Before you start a publication …

Whether you’re trying to demonstrate your expertise to customers and prospects, or just wanting your employees to speak with a common voice about your vision, regular publications can be a powerful tool. Email can be a powerful channel for publications, and print is still a wise choice in certain situations. No matter which you choose, you must do five things if you want your publication to succeed and endure.

 

I’ve worked on hundreds of company newsletters and other publications over the years, and watched other organizations grapple with them. Along the way, I’ve learned that successful publications share five characteristics. You may be able to limp along with only three or four of them, but sustained success demands all five.

 

1. A specific objective. I’ve lost count of the number of meetings I’ve attended in which someone suggests starting a publication. Everyone around the table agrees that it’s a good idea, but nobody can do more than offer a vague sense of what the publication will be like or what it should accomplish. “We can have articles about our products” is not a specific objective. Nor is “We can share stories about our people.” Publications with vague objectives invariably become a mishmash of this, that, and the other. Assembling each issue is a challenge, and readers never quite know what to expect.

 

Compare that to “We’ll explain recent regulatory actions to C-level managers and provide basic advice about compliance.” Or “We’ll strengthen our brand image among employees by sharing stories of how other associates have delivered excellence to customers.” Now you’re moving in the right direction.

 

2. A firm schedule. I’ve never seen a well-thought-out publication die because nobody could think of anything to say, or because there wasn’t an audience that needed to hear it. Instead, most publications die because they lack a firm schedule. And when publications that have such a schedule die, it’s usually because nobody is enforcing it.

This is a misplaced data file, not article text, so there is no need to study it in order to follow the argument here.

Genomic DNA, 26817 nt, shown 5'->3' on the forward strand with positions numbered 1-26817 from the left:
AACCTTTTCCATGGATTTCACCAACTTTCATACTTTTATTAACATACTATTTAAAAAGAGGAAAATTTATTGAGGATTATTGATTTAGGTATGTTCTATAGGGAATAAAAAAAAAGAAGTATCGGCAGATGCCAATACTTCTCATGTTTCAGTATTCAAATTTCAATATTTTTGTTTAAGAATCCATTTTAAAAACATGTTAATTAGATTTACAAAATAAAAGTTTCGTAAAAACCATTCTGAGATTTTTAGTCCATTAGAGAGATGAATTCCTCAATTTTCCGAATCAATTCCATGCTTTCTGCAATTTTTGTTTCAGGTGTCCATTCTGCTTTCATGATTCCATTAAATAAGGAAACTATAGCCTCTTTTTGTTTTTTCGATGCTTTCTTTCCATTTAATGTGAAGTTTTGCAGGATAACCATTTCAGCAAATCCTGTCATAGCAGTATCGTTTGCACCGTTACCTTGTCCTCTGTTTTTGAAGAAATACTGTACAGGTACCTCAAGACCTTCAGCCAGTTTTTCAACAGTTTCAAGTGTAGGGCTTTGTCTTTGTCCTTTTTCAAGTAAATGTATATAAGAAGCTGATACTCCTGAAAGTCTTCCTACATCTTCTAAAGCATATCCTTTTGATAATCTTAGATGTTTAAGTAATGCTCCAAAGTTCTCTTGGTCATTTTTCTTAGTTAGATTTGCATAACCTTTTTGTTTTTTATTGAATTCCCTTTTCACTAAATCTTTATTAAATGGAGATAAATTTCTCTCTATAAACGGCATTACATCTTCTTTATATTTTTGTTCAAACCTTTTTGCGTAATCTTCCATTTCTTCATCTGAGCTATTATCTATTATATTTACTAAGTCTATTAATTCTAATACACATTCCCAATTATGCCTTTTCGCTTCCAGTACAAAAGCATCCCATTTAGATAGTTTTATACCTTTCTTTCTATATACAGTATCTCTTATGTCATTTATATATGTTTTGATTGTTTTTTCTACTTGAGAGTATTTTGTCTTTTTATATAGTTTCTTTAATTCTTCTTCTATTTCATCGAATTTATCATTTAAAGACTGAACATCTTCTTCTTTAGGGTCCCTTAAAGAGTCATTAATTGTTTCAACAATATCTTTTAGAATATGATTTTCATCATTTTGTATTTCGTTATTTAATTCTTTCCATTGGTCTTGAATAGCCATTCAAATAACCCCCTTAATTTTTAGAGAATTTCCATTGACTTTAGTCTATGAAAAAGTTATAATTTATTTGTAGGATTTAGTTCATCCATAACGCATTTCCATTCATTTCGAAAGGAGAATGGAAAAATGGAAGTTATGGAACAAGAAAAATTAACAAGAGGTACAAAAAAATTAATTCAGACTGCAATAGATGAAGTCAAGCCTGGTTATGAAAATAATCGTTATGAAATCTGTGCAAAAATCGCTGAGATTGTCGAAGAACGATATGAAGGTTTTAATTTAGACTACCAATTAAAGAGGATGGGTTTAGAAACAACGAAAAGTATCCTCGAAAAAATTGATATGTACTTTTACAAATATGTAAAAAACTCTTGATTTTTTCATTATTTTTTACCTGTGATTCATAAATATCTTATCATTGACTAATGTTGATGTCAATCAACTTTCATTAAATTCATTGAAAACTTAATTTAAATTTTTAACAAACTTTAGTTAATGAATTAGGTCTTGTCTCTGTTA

To be an effective communications tool, a publication must be consistent and regular. That’s not for the readers’ benefit — it’s for the organization producing it. If distribution plans are vague (“let’s send one out sometime this month”) or hazy (“we’ll send another when we have something new to say”), the publication is destined to die.

 

Management must commit to a certain number of publications each year, and determine exactly when they should arrive on readers’ displays or desks. The communications team will use those decisions to develop a schedule outlining when every step must be completed, and then make sure every participant knows what he or she is expected to do and when.

 

3. Empower an enforcer. Someone must have the responsibility for driving the process and keeping everyone on their toes and on time. When people are told that they have to complete something by a certain date, and they know they’ll be held accountable (or face a scolding), they’re much more likely to do what they should.

 

Choose that enforcer carefully. A lower-level employee with little perceived authority may not be able to motivate a powerful vice president into action. A staffer already facing an overwhelming workload will give this new responsibility a low priority, and will watch with satisfaction as it quickly dies.

 

One approach is to outsource management of the publication to a freelance writer, graphic designer, ad agency or public relations firm. Outsiders don’t face the same internal pressures as staff people. Because they aren’t face-to-face with the staff all day, they can afford to be the “bad guys,” pushing, prodding, and even nagging.

 

4. Get top management’s buy-in. If top management decrees that the publication is a priority for the organization, it will get the attention it needs to succeed. The CEO doesn’t need to work on each issue, but if she makes it clear that she expects it to get done on time, it will. That gives your enforcer powerful, effective leverage against the most recalcitrant manager.

 

5. Make it relevant. If your publication contains current, practical information that will help its audience do whatever they do more effectively, they’ll make the time to read it. If it provides examples of the expertise you offer, they’ll keep you in mind when they need help. If they know that each issue contains valuable insights, they’ll trust you.

 

But if your publication is nothing more than a thinly veiled “gosh, aren’t we wonderful” missive, not even the best schedule and most skillful enforcer can save it.